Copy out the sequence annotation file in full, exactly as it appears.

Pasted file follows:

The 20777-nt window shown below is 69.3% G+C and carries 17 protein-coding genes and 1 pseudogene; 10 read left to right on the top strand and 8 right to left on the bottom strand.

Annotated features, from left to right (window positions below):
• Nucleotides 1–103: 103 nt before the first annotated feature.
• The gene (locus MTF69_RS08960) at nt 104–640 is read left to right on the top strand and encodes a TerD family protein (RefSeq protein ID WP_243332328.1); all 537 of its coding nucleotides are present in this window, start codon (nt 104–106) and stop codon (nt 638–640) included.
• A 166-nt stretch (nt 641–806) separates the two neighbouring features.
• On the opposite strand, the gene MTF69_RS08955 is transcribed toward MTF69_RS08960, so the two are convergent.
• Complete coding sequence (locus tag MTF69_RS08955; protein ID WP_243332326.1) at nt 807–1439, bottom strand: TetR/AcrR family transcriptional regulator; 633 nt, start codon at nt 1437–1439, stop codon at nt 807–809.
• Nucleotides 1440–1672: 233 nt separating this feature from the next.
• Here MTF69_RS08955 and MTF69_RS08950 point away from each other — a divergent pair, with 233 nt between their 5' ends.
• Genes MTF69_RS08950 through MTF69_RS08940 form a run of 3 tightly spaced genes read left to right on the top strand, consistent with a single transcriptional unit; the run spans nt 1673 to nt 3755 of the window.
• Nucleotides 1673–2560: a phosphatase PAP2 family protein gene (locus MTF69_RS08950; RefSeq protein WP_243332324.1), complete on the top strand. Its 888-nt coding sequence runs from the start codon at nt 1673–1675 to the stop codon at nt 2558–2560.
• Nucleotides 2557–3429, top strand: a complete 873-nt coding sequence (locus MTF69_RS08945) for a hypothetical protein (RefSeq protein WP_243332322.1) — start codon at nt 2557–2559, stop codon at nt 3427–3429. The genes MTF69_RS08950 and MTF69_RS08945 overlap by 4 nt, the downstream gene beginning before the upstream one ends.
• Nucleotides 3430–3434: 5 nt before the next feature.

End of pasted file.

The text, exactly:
The 20777-nt window shown below is 69.3% G+C and carries 17 protein-coding genes and 1 pseudogene; 10 read left to right on the top strand and 8 right to left on the bottom strand.

Annotated features, from left to right (window positions below):
• Nucleotides 1–103: 103 nt before the first annotated feature.
• The gene (locus MTF69_RS08960) at nt 104–640 is read left to right on the top strand and encodes a TerD family protein (RefSeq protein ID WP_243332328.1); all 537 of its coding nucleotides are present in this window, start codon (nt 104–106) and stop codon (nt 638–640) included.
• A 166-nt stretch (nt 641–806) separates the two neighbouring features.
• On the opposite strand, the gene MTF69_RS08955 is transcribed toward MTF69_RS08960, so the two are convergent.
• Complete coding sequence (locus tag MTF69_RS08955; protein ID WP_243332326.1) at nt 807–1439, bottom strand: TetR/AcrR family transcriptional regulator; 633 nt, start codon at nt 1437–1439, stop codon at nt 807–809.
• Nucleotides 1440–1672: 233 nt separating this feature from the next.
• Here MTF69_RS08955 and MTF69_RS08950 point away from each other — a divergent pair, with 233 nt between their 5' ends.
• Genes MTF69_RS08950 through MTF69_RS08940 form a run of 3 tightly spaced genes read left to right on the top strand, consistent with a single transcriptional unit; the run spans nt 1673 to nt 3755 of the window.
• Nucleotides 1673–2560: a phosphatase PAP2 family protein gene (locus MTF69_RS08950; RefSeq protein WP_243332324.1), complete on the top strand. Its 888-nt coding sequence runs from the start codon at nt 1673–1675 to the stop codon at nt 2558–2560.
• Nucleotides 2557–3429, top strand: a complete 873-nt coding sequence (locus MTF69_RS08945) for a hypothetical protein (RefSeq protein WP_243332322.1) — start codon at nt 2557–2559, stop codon at nt 3427–3429. The genes MTF69_RS08950 and MTF69_RS08945 overlap by 4 nt, the downstream gene beginning before the upstream one ends.
• Nucleotides 3430–3434: 5 nt before the next feature.